60% of Central Banks are Exploring CBDCs: The European Central Bank has Reached the 'Investigation' Stage

Jul 16, 2021 at 09:02 // News
Coin Idol
Are we entering the CBDC era?

The European Central Bank has just announced that it has reached the investigative stage of its digital euro project. If successful, the European Union would be the largest economic bloc to implement a Central Bank Digital Currency (CBDC) project. The progress made by the European Central Bank is a step towards a "CBDC era".

The CBDC age

The CBDC wave is sweeping north and south, east and west. Nearly every country is considering the possibility of launching its own digital central bank digital currency. In Africa, Nigeria is leading the race after the Central Bank of Nigeria recently announced that it could launch its digital Naira by the end of this year. Globally, China is at the forefront of the competition and has already completed pilot tests for its digital yuan, while South Korea is also catching up with the other countries, according to CoinIdol, a world blockchain news outlet.

Most Caribbean islands that have a common central bank have already rolled out their own versions of CBDC, and the U.S. federal government and the Bank of England are on track to develop their CBDCs. In 2020, 60% of the world's central banks had begun exploring the possibility of developing and rolling out CBDCs.

The euro area joins the CBDC league

The European Central Bank, which has been somewhat slow and cautious on CBDC, has finally woken up and started actual development work on its digital euro, which could lead to nearly 30 countries using a single digital currency provided and controlled solely by the European Central Bank. The bank is now in the exploratory phase of the project, which is expected to last 24 months, after which further developments would be announced.


So far, the European Union (EU) is the largest business organization participating in the CBDC project. If the bank eventually adopts the digital euro, it would have a significant impact on the European and global financial sector. 27 countries with a combined population of nearly half a million people and a total GDP of more than $15 trillion would be able to access and use the digital euro for both local and cross-border payments.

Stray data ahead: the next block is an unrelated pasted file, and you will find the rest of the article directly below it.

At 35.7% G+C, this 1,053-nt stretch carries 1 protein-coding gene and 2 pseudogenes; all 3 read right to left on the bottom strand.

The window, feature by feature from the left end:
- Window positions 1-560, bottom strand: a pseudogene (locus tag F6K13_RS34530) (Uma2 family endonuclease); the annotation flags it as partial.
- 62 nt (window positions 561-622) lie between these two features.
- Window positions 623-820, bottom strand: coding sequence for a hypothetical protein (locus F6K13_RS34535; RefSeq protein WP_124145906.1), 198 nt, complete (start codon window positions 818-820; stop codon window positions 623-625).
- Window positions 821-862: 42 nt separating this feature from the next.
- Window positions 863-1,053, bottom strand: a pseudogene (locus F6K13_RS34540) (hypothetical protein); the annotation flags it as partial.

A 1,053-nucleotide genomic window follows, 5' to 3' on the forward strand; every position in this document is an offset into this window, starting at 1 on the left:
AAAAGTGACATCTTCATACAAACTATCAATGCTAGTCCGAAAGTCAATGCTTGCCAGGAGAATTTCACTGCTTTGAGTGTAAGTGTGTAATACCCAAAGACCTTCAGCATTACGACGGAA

What is driving central banks to issue CBDCs?

It is incredible how the CBDC issue dominates conversations in the world's economic space today. The recent surge in growth and development of CBDCs has led to competition between and among nations, with most countries yearning to release their versions earlier than everyone else.

Emerging economies such as China (Southeast Asia) and Nigeria (Africa) are excited to take their national currencies global and challenge the autonomy of the US dollar, which is now undoubtedly the king of currencies. China would like to use its digital yuan for cross-border transactions.

Although CBDCs are not a complete replacement for fiat currencies, central banks will turn off their money printing machines and reduce high money printing fees. In 2020, the U.S. Fed projected $824,000,000 in printing fees for printing more money as the mega COVID -19 Relief Bill took effect. At the U.S. Fed's latest rate, it costs 6.2 cents to print a $1 banknote. Literally, the cost of printing a dollar is more than half the actual value of the note itself.

Proponents of CBDs also believe it would lead to financial inclusion, just as Kenya's MPESA project has achieved access to financial services for all. CBDCs could be ideal for developing countries where the unbanked population is still huge.

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The cryptocurrency ecosystem treats CBDCs with caution

Despite the renewed interest in CBDCs, the crypto community is not really enthusiastic about the development. One issue in particular: privacy remains a deal-breaker. With the current cash mode of payments, there is no proof of identity or address required for one to do business, which might not be the case with the CBDCs. The crypto community is known for being anonymous and decentralized - the exact opposite of central bank-issued digital currencies. In fact, authoritarian regimes could use central bank-issued digital currency to lay their hands on valuable user data and strengthen surveillance over citizens.

CBDCs could revolutionize the financial sector, but the question of privacy remains unanswered. It is highly likely that governments will use their CBDCs to gain access to their users' personal data. Many countries are now actively exploring the CBDC concept and the next decade could usher in an era of CBDCs. EU accession will grease the wheels of CBDC growth and development.

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